Urban projects in India do come with its own share of challenges. Many parts of the city do not have great …
Urban architecture in India does come with its own share of challenges. There are no great views to look out into, other than a very busy & chaotic road, and in most cases, the site would be framed by unpleasant, unplanned construction on both sides. In our case, an existing superstructure meant for residential use had to be converted to a 38 room hotel with similar constraints and design a façade that would somewhat gel and yet differ to stand out from its surroundings.
Large gazed openings with sheer fabric characterizes the lower two floors that house the reception, restaurant, kitchen & service areas, allowing in abundance of natural light all throughout the day; The sheer fabric adding obscurity to the views from inside and out.
Inspired from the peaceful look of the pristine white”kaashphool”, a kind of grass found growing all around this region, the interior tries to emulate the same experience by the use of overflowing white fabric, dark veneer paneling on walls and different planes on the ceiling, that flow seamlessly onto the beige marble flooring only to be accessorized by the white & yellow flowers amidst greenery.
Thus, the peaceful, calm, serene & tranquil look prevails all throughout the space.
A “firangipani” tree also known as the “kathalchaapa” is planted outside providing shade from the south westerly sun.
A stainless steel jalli, inspired from the “firangipani” flower, envelopes the building second floor upwards that serves both as an aesthetic and a shading device.
The “jhalar” or lace is an interesting element that finds prominence in most Indian festivals. Taking a cue from Durga puja pandals, the ceiling above the double height lobby that houses the spiral stair has a threads hanging from the ceiling like a chandelier. Scissor cut on site to predetermined heights, the unevenly cut look adds to the drama when lit up in the evenings. The hanging thread continues inside the restaurant curving itself around beams, thus concealing them and also blurring the stunted look caused by the low height ceiling. A whiff of air, at times, from the air conditioning vents, give these threads a subtle movement that adds dynamism to the design.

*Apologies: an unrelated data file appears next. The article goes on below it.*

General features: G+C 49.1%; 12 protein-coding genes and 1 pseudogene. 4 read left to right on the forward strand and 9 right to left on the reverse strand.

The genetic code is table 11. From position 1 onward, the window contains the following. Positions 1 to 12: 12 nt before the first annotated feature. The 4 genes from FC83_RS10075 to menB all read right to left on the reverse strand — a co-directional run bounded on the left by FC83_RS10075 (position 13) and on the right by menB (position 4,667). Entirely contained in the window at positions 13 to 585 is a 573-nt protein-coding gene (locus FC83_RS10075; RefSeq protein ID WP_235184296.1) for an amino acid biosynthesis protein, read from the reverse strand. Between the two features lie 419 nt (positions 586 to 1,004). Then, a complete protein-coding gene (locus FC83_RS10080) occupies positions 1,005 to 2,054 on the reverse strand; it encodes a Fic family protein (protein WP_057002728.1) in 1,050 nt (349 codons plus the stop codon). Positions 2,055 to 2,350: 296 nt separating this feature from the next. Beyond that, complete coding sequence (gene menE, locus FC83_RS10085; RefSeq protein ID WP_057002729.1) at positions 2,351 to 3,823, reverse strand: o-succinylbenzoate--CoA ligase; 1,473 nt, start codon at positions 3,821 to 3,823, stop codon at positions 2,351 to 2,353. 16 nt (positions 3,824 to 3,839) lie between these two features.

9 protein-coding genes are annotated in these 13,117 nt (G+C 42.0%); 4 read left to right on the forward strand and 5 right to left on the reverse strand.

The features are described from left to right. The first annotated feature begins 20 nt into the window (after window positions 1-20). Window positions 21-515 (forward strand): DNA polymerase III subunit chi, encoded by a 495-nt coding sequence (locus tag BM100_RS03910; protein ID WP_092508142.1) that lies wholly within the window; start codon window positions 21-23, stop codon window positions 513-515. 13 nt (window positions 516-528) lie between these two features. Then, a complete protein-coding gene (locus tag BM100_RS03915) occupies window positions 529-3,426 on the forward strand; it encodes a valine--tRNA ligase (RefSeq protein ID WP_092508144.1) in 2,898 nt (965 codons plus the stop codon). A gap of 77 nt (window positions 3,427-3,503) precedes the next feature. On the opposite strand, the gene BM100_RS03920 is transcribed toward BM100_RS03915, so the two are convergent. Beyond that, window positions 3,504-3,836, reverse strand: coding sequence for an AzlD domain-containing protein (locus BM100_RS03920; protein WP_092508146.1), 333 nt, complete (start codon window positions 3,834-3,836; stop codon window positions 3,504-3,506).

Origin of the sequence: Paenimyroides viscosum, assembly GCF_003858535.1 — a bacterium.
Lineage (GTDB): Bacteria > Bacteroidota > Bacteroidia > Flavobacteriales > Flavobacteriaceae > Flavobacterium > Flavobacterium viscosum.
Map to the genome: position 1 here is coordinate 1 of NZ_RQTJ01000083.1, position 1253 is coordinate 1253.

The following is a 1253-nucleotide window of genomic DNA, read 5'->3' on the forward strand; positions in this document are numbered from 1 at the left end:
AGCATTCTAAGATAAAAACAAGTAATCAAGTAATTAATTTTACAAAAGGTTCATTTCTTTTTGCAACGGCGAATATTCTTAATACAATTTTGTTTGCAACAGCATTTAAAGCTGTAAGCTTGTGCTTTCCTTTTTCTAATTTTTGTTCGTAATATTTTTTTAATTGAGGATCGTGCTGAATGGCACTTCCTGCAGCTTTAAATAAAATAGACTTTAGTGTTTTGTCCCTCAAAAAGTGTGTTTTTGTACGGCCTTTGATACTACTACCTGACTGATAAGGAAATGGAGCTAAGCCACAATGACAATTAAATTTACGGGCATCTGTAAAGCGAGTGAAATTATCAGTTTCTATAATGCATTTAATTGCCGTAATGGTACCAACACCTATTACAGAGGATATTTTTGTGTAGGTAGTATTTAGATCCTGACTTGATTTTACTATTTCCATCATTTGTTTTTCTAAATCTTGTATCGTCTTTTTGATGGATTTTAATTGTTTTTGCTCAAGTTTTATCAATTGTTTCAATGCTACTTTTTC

The overall design, along with the rooms and the rooftop terrace, tries to be clear & simple, following the functional requirements of the end users and the existing superstructure. The opulence and grandeur expressed with the simplicity of straight lines, devoid of any ornamentation or pretentions, ultimately fulfilling the requirement of functionality & good design.
Founder and principal architect of Epsilon, Bipratip Dhar graduated from Sir J.J College of Architecture, Mumbai in 1996. Based in Kolkata this 15 year old architectural firm strives to incorporate the concepts of sustainability and energy conservation in all of its designs. Epsilon’s portfolio spans across architectural and interior design solutions for auditoriums, corporate offices, retail outlets, residential, commercial spaces, hospitality projects and healthcare institutes.
Photos: Doc. EPSILON Architect